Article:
NY Times – In the first study of its kind, researchers with the Defense Department have found that pilots of drone aircraft experience mental health problems like depression, anxiety and post-traumatic stress at the same rate as pilots of manned aircraft who are deployed to Iraq or Afghanistan.
The study affirms a growing body of research finding health hazards even for those piloting machines from bases far from actual combat zones.
“Though it might be thousands of miles from the battlefield, this work still involves tough stressors and has tough consequences for those crews,” said Peter W. Singer, a scholar at the Brookings Institution who has written extensively about drones. He was not involved in the new research.
That study, by the Armed Forces Health Surveillance Center, which analyzes health trends among military personnel, did not try to explain the sources of mental health problems among drone pilots.
But Air Force officials and independent experts have suggested several potential causes, among them witnessing combat violence on live video feeds, working in isolation or under inflexible shift hours, juggling the simultaneous demands of home life with combat operations and dealing with intense stress because of crew shortages.
“Remotely piloted aircraft pilots may stare at the same piece of ground for days,” said Jean Lin Otto, an epidemiologist who was a co-author of the study. “They witness the carnage. Manned aircraft pilots don’t do that. They get out of there as soon as possible.”
Dr. Otto said she had begun the study expecting that drone pilots would actually have a higher rate of mental health problems because of the unique pressures of their job.
Since 2008, the number of pilots of remotely piloted aircraft — the Air Force’s preferred term for drones — has grown fourfold, to nearly 1,300. The Air Force is now training more pilots for its drones than for its fighter jets and bombers combined. And by 2015, it expects to have more drone pilots than bomber pilots, although fighter pilots will remain a larger group.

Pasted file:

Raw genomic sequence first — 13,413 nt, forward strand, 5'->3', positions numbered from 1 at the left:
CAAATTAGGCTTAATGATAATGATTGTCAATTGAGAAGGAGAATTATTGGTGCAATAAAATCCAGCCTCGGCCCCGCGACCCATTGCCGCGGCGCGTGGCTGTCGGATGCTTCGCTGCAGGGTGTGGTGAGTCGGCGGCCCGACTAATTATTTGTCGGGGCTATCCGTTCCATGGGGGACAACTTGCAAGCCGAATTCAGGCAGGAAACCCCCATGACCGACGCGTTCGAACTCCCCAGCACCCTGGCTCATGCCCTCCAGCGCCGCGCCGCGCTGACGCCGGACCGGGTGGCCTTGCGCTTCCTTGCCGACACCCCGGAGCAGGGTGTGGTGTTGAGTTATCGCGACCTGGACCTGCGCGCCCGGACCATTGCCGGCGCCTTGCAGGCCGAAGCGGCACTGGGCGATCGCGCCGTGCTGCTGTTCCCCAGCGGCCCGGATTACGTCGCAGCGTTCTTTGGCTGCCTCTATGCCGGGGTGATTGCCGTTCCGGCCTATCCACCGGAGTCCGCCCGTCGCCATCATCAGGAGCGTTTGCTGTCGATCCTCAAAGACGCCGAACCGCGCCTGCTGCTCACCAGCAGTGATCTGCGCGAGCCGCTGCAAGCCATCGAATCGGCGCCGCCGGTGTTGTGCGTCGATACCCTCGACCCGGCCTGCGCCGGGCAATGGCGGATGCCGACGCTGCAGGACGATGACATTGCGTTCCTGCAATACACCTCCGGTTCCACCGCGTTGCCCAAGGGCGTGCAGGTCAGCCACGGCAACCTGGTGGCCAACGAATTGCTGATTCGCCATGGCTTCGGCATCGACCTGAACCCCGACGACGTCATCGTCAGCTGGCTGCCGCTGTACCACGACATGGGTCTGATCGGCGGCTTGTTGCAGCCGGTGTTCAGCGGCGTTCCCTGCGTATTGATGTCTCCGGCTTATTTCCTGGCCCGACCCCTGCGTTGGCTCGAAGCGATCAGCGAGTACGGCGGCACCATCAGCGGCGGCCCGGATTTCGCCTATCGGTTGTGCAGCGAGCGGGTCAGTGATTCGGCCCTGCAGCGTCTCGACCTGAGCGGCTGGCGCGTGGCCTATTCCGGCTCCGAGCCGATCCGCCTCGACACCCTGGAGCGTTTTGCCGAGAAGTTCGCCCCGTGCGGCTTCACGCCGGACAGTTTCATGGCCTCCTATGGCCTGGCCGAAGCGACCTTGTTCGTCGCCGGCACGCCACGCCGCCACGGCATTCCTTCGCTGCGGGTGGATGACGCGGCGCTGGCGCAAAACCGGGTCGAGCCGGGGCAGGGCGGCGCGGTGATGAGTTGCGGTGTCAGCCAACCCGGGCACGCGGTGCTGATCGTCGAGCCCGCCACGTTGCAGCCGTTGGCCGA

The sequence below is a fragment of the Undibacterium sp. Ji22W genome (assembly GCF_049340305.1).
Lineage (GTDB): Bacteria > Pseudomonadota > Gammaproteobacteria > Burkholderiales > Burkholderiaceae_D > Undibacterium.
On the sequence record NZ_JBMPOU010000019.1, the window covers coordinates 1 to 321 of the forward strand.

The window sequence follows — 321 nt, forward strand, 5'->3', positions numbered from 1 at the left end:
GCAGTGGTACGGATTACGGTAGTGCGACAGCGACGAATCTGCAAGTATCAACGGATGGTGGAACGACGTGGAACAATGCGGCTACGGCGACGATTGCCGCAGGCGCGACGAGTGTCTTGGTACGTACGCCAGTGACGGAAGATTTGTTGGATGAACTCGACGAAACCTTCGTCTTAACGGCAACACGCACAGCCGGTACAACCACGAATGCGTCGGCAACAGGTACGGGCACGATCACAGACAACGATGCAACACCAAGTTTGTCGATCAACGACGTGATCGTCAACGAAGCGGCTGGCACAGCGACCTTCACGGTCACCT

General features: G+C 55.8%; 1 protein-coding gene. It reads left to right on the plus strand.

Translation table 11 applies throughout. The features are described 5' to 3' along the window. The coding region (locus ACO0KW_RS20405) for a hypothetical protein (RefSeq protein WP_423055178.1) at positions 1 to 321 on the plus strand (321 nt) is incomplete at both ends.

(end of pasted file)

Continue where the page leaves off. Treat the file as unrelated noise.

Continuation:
The Pentagon has begun taking steps to keep pace with the rapid expansion of drone operations. It recently created a new medal to honor troops involved in both drone warfare and cyberwarfare. And the Air Force has expanded access to chaplains and therapists for drone operators, said Col. William M. Tart, who commanded remotely piloted aircraft crews at Creech Air Force Base in Nevada.
The Air Force has also conducted research into the health issues of drone crew members. In a 2011 survey of nearly 840 drone operators, it found that 46 percent of Reaper and Predator pilots, and 48 percent of Global Hawk sensor operators, reported “high operational stress.” Those crews cited long hours and frequent shift changes as major causes.
That study found the stress among drone operators to be much higher than that reported by Air Force members in logistics or support jobs. But it did not compare the stress levels of the drone operators with those of traditional pilots.
The new study looked at the electronic health records of 709 drone pilots and 5,256 manned aircraft pilots between October 2003 and December 2011. Those records included information about clinical diagnoses by medical professionals and not just self-reported symptoms.
But after the data were adjusted for age, number of deployments, time in service and history of previous mental health problems, the rates were similar, said Dr. Otto, who was scheduled to present her findings in Arizona on Saturday at a conference of the American College of Preventive Medicine.
The study also found that the incidence rates of mental heath problems among drone pilots spiked in 2009. Dr. Otto speculated that the increase might have been the result of intense pressure on pilots during the Iraq surge in the preceding years.
The study found that pilots of both manned and unmanned aircraft had lower rates of mental health problems than other Air Force personnel. But Dr. Otto conceded that her study might underestimate problems among both manned and unmanned aircraft pilots, who may feel pressure not to report mental health symptoms to doctors out of fears that they will be grounded.
She said she planned to conduct two follow-up studies: one that tries to compensate for possible underreporting of mental health problems by pilots and another that analyzes mental health issues among sensor operators, who control drone cameras while sitting next to the pilots.
“The increasing use of remotely piloted aircraft for war fighting as well as humanitarian relief should prompt increased surveillance,” she said.
Source: New York Times, February 23, 2013, by James Dao